BRIEF HISTORY DURING THE SNOW ERA (1813-58)
Edwin Chadwick (1800-90) was a leading social reformer and sanitarian in London during the nineteenth century. He was knighted in 1889, becoming Sir Edwin Chadwick, shortly before his death at age 90 on July 6, 1890.
Chadwick was born on January 24, 1800 into a family of long-living men. His grandfather, Andrew Chadwick from Lancashire county in central England, died at age 96. His father, James Chadwick from London and later the United States, lived until his 85th year. His mother was less fortunate, dying when Edwin Chadwick was very young.
Chadwick's early education was in a village school in Lancashire county, then a boarding school in Stockport (south of Manchester), followed at age ten by home schooling with private tutors and his father in London. The family had moved to London in 1810 for Edwin's father to pursue a career in journalism, first as sub-editor, then in 1812 as editor of the liberal The Statesman (the former editor was imprisoned for libeling the government) and next in 1816 as editor of the Western Times.
At age 18, Edwin Chadwick joined an attorney's office as an apprentice to begin a career in law. After five years of apprenticeship, he recognized the need for formal education and enrolled in 1823 in Inner Temple, a law school at The Temple in London. After seven years, he passed the bar in November 26, 1830 and became a licensed barrister (i.e., a court lawyer). This ended his his formal education.
While still in law school, he supported himself with reporting for metropolitan newspapers. The slums of London became his news copy. He also became involved in the world of radical politics, and became a friend and supporter of Jeremy Bentham (1748-1832). After passing the bar, he became a literary secretary to Bentham, moved in 1831 to his Park Street house and remained until his death in 1832. Thereafter he moved in 1832 to Orme Square and joined the government as assistant commissioner of the Royal Commission of Enquiry on the Poor Laws. He was an active supporter of the Poor Law Act of 1834, and when it passed, was appointed secretary to the new commission. What followed was a tumultuous, meaningful career that brought Chadwick fame and modest fortune as supporter of the poor and champion of environmental sanitation. Details are provided in the yellow boxes below.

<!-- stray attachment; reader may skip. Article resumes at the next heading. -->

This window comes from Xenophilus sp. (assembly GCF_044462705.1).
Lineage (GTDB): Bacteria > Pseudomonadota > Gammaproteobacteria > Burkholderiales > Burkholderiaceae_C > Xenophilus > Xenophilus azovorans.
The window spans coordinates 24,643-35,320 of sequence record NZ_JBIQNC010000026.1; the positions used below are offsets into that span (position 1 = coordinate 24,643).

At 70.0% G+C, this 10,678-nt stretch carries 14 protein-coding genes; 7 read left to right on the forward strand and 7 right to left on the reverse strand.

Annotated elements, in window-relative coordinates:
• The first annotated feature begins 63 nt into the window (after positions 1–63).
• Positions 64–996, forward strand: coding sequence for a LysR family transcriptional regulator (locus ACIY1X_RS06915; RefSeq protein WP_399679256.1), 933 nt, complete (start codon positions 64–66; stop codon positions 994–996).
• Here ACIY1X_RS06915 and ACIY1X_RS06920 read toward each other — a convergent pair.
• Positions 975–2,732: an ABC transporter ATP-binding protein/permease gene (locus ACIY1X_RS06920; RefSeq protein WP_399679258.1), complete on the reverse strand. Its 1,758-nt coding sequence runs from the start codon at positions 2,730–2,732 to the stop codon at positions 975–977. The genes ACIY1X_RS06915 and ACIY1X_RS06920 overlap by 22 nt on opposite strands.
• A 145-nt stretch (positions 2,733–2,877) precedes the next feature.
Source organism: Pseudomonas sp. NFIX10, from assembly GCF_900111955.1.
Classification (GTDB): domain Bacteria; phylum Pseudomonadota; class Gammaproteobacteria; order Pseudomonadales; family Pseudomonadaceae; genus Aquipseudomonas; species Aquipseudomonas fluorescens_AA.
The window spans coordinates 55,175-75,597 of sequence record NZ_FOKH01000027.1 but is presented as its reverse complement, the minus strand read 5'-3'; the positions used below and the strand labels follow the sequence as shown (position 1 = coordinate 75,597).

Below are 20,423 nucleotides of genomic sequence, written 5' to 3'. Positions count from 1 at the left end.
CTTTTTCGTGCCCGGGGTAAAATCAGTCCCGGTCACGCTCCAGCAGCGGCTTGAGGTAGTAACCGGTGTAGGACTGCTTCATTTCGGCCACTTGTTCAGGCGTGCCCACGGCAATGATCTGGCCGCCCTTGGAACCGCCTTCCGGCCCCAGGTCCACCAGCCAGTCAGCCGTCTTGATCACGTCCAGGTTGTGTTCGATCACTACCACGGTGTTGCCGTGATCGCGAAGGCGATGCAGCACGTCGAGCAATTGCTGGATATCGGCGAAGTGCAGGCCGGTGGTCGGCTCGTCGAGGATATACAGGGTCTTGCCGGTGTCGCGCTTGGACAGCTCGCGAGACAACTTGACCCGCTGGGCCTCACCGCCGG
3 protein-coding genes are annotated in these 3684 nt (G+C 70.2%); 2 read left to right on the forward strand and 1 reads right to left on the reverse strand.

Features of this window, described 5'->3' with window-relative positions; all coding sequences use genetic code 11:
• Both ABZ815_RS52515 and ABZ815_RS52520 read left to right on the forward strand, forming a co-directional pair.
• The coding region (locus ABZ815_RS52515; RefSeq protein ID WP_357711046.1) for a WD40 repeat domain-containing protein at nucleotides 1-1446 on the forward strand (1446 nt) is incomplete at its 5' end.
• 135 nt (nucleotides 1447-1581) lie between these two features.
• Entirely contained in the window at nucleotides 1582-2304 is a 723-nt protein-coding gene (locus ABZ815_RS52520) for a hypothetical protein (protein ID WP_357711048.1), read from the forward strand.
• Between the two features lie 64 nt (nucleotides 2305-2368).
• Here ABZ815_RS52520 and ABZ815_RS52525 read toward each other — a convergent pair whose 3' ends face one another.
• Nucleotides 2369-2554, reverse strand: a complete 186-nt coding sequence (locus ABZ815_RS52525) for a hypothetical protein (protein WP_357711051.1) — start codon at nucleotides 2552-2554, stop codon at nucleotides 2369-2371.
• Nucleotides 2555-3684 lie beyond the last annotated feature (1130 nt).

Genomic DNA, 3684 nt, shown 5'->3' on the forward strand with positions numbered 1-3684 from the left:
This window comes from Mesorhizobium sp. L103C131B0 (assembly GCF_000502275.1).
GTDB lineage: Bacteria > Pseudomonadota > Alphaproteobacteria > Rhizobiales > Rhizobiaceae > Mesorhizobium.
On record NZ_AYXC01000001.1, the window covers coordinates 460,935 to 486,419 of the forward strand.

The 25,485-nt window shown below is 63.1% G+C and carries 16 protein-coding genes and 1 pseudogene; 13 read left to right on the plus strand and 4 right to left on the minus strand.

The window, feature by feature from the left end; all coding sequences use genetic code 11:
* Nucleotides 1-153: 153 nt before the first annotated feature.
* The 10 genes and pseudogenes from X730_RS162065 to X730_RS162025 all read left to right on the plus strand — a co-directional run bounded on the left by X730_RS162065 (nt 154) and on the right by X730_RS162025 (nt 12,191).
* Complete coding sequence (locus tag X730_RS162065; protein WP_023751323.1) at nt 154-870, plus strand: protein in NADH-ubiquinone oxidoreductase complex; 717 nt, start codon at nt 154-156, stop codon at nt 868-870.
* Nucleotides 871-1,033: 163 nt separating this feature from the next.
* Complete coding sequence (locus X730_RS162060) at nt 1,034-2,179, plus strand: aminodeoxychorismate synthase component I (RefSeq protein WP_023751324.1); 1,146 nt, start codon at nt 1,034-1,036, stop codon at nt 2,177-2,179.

CHOLERA AND JOHN SNOW
By 1848 Chadwick had become Sanitary Commissioner of London, and was very influential in the city's approach towards cholera. He believed that filth in rivers was less dangerous than filth in sewers. As Commissioner, he had the power to have sewers regularly flushed into the River Thames. This policy inadvertently contributed to the spread of cholera by water purveyors which had their intakes in the polluted areas of the river. Contrary to Dr. John Snow, he was a strong believer in the theory that epidemics were generated spontaneously from dirt, and that basic sanitation rather than specific avoidance of cholera germs would control the disease. He rejected with scorn as mere hypothesis Snow's germ theory, as described in Snow's 1855 book. While others had come to accept the germ theory, Chadwick remained a committed sanitarian to the end, telling a newspaper reporter shortly before his death in 1890: "I cannot tell you how strongly I believe in soap and water as a preventive of epidemics" (Weekly Dispatch, July 13, 1890).
Chadwick's home from 1824-31 during his student years at Inner Temple was at Lyon's Inn on Wych Street at the southeast corner of Newcastle Street, a decayed Inn of Chancery (see The Temple for details) that served as student housing for the Inner Temple. The location in the 1859 map is at the lower center of cell K 17 just below "Wy" in Wych Street. See aqua colored boxes for 1843 and 1873 below for more details.
Chadwick next lived for one year from 1831-32 with Jeremy Bentham at Park Street by Queen Square in Westminster, located in cell O 14 of the 1859 Reynolds map. Park Street is in the upper middle of the cell, just below Walk in Cage Walk. See aqua colored boxes below for more details.
For his third London home, Chadwick moved in 1832 to Orme Square, in the lower right of cell L 4 of Reynolds' 1859 map, where he lived until 1839 when he married Rachel Dawson Kennedy. See aqua colored boxes below for more details.
Chadwick's forth London home Stanhope Street, where he lived following his marriage from 1839 to 1854, is shown in the lower-right corner of cell K 7 of Reynolds' 1859 map, below "o" in hope (the end of Stanhope). See aqua colored boxes below for more details.
In 1854, Chadwick retired from his administrative duties and moved to Montague Villa in Richmond, a River Thames community west of London, where he remained until 1869. See aqua colored boxes below for more details. He continued to be an active consultant and writer until his death in 1890.
Brundage A. England's "Prussian Minister" -- Edwin Chadwick and the Politics of Government Growth, 1832-1854, 1988.
Clunn HP. The Face of London, 1951.
Finer SE. The Life and Times of Sir Edwin Chadwick, 1952.
Inwood S. A History of London, 1998.
Lewis RA. Edwin Chadwick and the Public Health Movement 1832-1854, 1952.
Marston M. Sir Edwin Chadwick (1800-1890), 1925.
Weinreb B, Hibbert C (eds). The London Encyclopaedia, 1993.
Richardson's Biography of Edwin Chadwick
Click here to read this rare 1887 document